The following Dispute Resolution practice note provides comprehensive and up to date legal information covering:
NOTE: SAVE FOR WHERE THE APPEAL NOTICE WAS FILED OR PERMISSION TO APPEAL WAS OBTAINED BEFORE 1 OCTOBER 2012, THIS PRACTICE NOTE IS FOR HISTORIC PURPOSES ONLY. For guidance on the current provisions governing permission to appeal, see Practice Note: Grounds for appealing and preliminary considerations—Is it possible to re-open an appeal (including an application for permission to appeal)?.
Further, the CPR rules and practice directions referred to in this guidance will link through to the existing provisions and not those effective before 1 October 2012. For the pre-October 2012 provisions, please see the attached pdf documents.
The Court of Appeal or the High Court can only re-open a final determination of any appeal in three situations. These are:
where it is necessary to do so in order to avoid real injustice
the circumstances are exceptional and make it appropriate, and
there is no alternative remedy
The Court of Appeal has clearly stated that CPR 52.17:
'.. does not exist to allow unsuccessful litigants to re-argue the correctness of the earlier decision as a matter of law. Its only purpose is to enable an earlier hearing to be re-opened where it can be shown that there has been a serious defect in the integrity of those proceedings.'
The court has no general discretion as to whether a final determination can be re-opened (Trevor Guy). However, in exceptional circumstances
**Trials are provided to all LexisPSL and LexisLibrary content, excluding Practice Compliance, Practice Management and Risk and Compliance, subscription packages are tailored to your specific needs. To discuss trialling these LexisPSL services please email customer service via our online form. Free trials are only available to individuals based in the UK. We may terminate this trial at any time or decide not to give a trial, for any reason. Trial includes one question to LexisAsk during the length of the trial.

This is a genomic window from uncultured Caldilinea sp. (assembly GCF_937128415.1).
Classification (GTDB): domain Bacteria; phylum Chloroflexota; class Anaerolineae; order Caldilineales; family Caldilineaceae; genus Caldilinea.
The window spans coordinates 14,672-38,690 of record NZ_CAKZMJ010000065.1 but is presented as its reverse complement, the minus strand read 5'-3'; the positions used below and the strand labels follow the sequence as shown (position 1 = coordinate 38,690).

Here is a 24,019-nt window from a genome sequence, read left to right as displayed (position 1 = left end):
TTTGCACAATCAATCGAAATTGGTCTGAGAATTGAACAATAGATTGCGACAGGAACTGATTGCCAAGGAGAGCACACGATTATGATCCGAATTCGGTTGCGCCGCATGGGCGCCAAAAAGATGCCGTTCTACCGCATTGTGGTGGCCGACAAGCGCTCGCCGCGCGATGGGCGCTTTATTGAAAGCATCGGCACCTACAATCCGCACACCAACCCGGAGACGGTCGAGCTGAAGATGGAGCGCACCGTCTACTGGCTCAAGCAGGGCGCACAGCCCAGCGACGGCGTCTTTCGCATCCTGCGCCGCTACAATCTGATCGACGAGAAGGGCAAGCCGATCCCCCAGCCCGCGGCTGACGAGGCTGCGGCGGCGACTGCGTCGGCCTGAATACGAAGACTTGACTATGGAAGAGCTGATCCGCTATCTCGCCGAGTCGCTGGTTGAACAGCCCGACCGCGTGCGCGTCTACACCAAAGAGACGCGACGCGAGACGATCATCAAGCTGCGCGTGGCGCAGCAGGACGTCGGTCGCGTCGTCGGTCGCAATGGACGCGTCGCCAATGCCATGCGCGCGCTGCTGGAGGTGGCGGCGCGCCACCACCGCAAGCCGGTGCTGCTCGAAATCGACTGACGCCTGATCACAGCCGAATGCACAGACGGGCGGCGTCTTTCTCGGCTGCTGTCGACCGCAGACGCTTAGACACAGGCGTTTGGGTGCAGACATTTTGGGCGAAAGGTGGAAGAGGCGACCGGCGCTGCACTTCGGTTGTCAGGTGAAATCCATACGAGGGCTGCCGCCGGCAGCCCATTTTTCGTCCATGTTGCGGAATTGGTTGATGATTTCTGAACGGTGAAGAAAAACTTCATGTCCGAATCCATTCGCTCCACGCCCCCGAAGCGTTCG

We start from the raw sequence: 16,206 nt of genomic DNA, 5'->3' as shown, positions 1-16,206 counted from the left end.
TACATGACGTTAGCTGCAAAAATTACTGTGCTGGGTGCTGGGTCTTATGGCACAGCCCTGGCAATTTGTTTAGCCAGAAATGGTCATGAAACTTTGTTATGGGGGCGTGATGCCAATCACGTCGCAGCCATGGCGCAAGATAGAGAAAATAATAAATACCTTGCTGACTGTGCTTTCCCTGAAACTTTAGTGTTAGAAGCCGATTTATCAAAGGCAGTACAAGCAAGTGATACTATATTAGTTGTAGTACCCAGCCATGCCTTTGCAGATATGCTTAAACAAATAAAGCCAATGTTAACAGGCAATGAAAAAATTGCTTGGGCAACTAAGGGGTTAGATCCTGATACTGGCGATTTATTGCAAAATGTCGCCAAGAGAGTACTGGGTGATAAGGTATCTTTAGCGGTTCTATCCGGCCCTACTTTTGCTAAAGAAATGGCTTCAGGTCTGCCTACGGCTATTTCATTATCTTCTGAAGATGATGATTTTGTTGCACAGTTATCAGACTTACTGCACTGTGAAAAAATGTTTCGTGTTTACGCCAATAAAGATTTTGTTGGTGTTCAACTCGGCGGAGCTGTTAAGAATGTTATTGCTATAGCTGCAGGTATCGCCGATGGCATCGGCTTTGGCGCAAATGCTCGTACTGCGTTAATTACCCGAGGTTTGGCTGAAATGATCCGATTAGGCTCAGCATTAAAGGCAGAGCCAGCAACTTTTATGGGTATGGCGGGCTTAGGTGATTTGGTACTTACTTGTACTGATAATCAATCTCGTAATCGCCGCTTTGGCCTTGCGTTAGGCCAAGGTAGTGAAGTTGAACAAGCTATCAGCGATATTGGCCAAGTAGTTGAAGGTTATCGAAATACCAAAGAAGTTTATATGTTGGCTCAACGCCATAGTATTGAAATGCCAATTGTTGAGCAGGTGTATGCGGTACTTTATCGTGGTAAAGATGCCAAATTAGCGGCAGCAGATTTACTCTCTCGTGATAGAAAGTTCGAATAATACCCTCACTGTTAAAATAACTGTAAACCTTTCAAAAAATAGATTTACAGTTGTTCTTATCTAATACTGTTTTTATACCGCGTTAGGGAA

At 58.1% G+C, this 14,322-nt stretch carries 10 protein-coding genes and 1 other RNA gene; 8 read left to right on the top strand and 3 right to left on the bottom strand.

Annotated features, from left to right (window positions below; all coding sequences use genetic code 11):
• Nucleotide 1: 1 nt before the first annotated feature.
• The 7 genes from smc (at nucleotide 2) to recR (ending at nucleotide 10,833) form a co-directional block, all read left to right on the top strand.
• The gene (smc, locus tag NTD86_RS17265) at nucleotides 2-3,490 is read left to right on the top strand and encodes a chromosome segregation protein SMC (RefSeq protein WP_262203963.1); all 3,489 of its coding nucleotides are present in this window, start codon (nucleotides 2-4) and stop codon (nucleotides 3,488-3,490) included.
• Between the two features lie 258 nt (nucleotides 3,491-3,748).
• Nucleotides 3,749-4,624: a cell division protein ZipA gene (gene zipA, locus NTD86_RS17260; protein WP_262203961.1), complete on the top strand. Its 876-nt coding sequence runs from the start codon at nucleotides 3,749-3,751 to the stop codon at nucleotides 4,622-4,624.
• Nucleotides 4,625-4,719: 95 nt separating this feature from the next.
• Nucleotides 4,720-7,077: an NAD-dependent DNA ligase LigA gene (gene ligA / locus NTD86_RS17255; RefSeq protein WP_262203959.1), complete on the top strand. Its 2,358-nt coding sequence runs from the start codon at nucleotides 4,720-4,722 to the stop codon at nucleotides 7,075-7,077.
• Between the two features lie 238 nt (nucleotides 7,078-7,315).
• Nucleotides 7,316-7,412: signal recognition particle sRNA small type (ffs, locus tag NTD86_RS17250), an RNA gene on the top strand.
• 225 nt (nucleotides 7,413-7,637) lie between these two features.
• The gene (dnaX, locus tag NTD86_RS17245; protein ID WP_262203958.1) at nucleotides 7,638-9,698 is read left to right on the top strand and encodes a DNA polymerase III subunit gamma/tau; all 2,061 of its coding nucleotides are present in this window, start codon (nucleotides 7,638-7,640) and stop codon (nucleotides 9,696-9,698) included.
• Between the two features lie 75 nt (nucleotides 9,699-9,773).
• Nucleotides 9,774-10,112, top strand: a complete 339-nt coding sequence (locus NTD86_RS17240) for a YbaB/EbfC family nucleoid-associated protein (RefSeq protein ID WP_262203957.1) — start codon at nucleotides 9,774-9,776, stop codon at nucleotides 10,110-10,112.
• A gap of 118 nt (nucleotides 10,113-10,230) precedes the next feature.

To view the latest version of this document and thousands of others like it, sign-in to LexisPSL or register for a free trial.
Existing user? Sign-in
Take a free trial
This Practice Note considers the question of when court proceedings can be stayed. It identifies scenarios in which a party may apply for a stay of proceedings, including to allow for: a jurisdictional challenge; arbitration; an attempt to settle; related criminal proceedings; an opportunity to
Coronavirus (COVID-19): The guidance detailing normal practice set out in this Practice Note may be affected by measures concerning process and procedure in the civil courts that have been introduced as a result of the coronavirus (COVID-19) pandemic. For guidance, see Practice Note: Coronavirus
What is a reserved judgment?A reserved judgment is a draft judgment that is circulated by the judge. At the end of the hearing the judge will usually state that judgment is being reserved. This is common practice in the High Court. The draft judgment will be provided to the parties’ legal
There are several offences of tipping-off and prejudicing an investigation that apply to the regulated sector. There is also an offence of prejudicing an investigation that applies only to the unregulated sector. Both sectors are subject to an additional offence of interfering with documents.This
0330 161 1234
To view our latest legal guidance content,sign-in to Lexis®PSL or register for a free trial.